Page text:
Dreams' Top Creators Share Their Expert Tips in Creating Levels, Games, and Worlds

Some of the biggest early creators in Dreams impart wisdom for new players.

From the outside looking in, Dreams certainly looks intimidating. Where do you start with a game that's based around player-created levels, with hundreds upon hundreds of options available to you?

Dreams has just launched its early access phase, but designers from around the globe have already spent some time with the level creator tools thanks to a closed beta test earlier in the year. To answer some of our most pressing questions, we quizzed four Dreams veterans, each of which have created some stunning levels within the game already.

Our Dreams Creators

Back when the NDA lifted from the Dreams beta in January, Prometheus was a level that instantly caught people's eye. It's an atmospheric FPS with a variety of different weapons and humanoid enemies, all undercut with a disturbing electro soundtrack. Its creator Joshua Carttar (@Arguise), more commonly known as Arguise, is one of the Dreams creators that we've sought insight from.

One veteran of the Dreams beta, and LittleBigPlanet at large, is Diantha Crystal (@diamonddiancie10). You can see a lovingly crafted home, held up by stilts in the beta creators montage video just below, right around the 24-second mark.

If it's atmospheric exploration creations you're after, then look no further than Curiosity by Dreams creator Disarmed. Exploring a barren but beautiful landscape looks pleasantly charming in Curiosity.

Remember that stunning recreation of Dead Space in Dreams back near the beginning of this year? Quinn Barnett (@RhodoTweet) is single-handedly responsible for recreating the entrance of the Ishimura in all its horrifying original detail, bringing up equally beloved and terrifying memories of one of the best horror games ever made.

Where Should You Begin With Dreams?

When you've just got your hands on Dreams for the very first time, what should you do first? In Media Molecule's game, you can either create your own levels from scratch or take existing levels from the Dreams community and remix them, breaking them down into individual parts and seeing how they tick.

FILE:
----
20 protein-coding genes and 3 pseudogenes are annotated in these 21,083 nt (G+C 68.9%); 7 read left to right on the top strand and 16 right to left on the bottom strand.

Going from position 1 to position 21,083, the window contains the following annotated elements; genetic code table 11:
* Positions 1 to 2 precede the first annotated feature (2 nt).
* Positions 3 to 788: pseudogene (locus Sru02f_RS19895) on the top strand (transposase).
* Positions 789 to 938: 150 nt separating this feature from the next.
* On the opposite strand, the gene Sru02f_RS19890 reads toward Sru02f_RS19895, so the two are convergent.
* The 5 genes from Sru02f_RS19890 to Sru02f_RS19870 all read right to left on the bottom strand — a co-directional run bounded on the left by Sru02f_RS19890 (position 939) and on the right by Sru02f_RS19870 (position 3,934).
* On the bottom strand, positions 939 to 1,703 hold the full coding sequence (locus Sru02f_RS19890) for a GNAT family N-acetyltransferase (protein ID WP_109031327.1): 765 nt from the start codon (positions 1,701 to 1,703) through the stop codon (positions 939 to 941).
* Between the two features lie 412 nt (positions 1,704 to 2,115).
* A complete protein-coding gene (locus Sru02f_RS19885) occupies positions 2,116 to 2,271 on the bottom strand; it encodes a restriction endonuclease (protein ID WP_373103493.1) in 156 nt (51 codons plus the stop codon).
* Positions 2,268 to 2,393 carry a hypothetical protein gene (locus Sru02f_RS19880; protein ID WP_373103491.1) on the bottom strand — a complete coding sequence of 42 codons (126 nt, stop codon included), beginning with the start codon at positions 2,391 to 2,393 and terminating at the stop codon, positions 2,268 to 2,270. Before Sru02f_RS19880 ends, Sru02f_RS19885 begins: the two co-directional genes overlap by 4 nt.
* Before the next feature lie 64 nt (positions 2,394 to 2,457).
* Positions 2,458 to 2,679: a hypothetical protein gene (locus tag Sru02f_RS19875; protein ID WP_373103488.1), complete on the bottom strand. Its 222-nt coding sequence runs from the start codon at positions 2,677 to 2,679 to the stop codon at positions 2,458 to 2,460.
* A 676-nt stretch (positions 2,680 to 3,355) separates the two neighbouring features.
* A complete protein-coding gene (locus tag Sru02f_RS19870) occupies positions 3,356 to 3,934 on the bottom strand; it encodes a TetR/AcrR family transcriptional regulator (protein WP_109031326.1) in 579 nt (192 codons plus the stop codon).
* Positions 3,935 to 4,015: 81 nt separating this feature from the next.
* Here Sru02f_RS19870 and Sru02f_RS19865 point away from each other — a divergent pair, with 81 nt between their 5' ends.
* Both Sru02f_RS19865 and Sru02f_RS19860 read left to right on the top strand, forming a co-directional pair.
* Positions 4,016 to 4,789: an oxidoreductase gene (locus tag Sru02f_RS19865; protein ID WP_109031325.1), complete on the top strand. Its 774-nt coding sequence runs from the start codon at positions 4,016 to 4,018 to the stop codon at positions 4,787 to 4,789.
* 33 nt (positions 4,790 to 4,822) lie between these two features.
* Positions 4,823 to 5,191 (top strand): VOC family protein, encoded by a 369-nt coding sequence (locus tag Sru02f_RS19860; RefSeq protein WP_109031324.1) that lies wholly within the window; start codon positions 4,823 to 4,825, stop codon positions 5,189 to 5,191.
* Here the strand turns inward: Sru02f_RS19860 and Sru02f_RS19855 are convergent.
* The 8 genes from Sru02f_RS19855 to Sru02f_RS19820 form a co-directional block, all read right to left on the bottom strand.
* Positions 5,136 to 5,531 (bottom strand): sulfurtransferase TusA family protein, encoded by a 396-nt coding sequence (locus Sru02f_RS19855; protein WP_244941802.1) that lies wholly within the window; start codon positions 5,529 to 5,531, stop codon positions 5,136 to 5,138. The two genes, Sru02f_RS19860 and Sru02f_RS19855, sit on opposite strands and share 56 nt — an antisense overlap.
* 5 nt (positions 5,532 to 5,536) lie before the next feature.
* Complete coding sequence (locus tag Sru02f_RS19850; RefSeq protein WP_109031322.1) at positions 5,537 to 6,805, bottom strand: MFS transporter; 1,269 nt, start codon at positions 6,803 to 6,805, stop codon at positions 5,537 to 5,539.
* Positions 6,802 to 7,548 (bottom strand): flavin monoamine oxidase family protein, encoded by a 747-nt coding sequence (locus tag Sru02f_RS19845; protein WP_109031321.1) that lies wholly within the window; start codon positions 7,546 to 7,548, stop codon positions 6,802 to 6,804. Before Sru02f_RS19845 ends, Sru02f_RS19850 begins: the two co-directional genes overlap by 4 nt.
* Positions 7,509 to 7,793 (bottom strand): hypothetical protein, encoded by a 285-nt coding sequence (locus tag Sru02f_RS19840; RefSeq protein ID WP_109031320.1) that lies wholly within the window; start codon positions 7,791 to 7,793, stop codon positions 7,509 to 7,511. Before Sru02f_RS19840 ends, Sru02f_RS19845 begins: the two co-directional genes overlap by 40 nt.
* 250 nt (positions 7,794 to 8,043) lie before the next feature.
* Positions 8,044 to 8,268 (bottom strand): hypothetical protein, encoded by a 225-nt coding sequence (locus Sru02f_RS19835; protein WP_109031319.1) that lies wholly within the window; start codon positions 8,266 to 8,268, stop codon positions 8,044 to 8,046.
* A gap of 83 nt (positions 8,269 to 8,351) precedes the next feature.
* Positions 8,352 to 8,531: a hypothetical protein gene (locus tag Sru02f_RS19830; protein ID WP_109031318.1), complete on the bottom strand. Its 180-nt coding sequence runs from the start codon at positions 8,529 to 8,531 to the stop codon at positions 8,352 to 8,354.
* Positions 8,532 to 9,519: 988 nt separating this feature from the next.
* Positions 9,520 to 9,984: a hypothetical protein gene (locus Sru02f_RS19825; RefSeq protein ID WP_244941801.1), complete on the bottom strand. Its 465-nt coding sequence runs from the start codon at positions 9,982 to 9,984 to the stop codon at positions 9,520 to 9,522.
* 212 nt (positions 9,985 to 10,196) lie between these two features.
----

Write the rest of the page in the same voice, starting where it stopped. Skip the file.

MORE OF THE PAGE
Diantha Crystal: For most people I'd definitely recommend remixing some things, primarily so you can break something apart and see how it works.

Quinn Barnett: Going into existing scenes and trying to get a good look around is a fun way to get to grips with the 3D controls, and gather some inspiration, too.

Disarmed: The first thing you should do is look around and play the wonderful creations others have made, they will help inspire you for sure.

Joshua Carttar: Play some stuff! You'll get a great idea of what kinds of things are possible, and see how awesome the community is!

There are worlds waiting to be built in Dreams. | Media Molecule/Sony

Is it Better to Use the DualShock, or Move Controller With Dreams?

Dreams can be controlled one of two ways: either with the standard inputs from the DualShock 4 controller, or through a pair of PS Move controllers. With the Dreams creators that we reached out to, there wasn't much of a competition between the two control options.

Joshua Carttar: I'm sure the Move controllers are great, but I found the DualShock really intuitive, so I pretty much just stuck with that.

Disarmed: I'm pretty sure the Move controllers have a more refined scheme for creating in terms of controls, but I've actually come to love using the DualShock 4.

Quinn Barnett: I almost exclusively used the DualShock. It's comfortable, but requires a little more deliberation than the Moves, which are much faster and provide very direct 3D input, comparable to VR controls.

These realistic eggs certainly drew attention earlier in the year. | Media Molecule/Sony

How Long Does it Take to Make a Level in Dreams?

For many potential Dreams players, this can be a make-or-break question. What's the sort of time frame you're looking at for creating a playable, fully functioning level in Dreams?

Quinn Barnett: The Dead Space scene I remade took me over a week, but I was still learning to use the tools, so things were made at an exponential rate. I'd built the Kellion interior (the little shuttle that the game starts on) in several days (this was what got leaked during the beta's NDA period), and then decided to rebuild the whole thing again with my improved ability, as well as the hangar bay of the Ishimura outside of it, and I did so in a fraction of the time.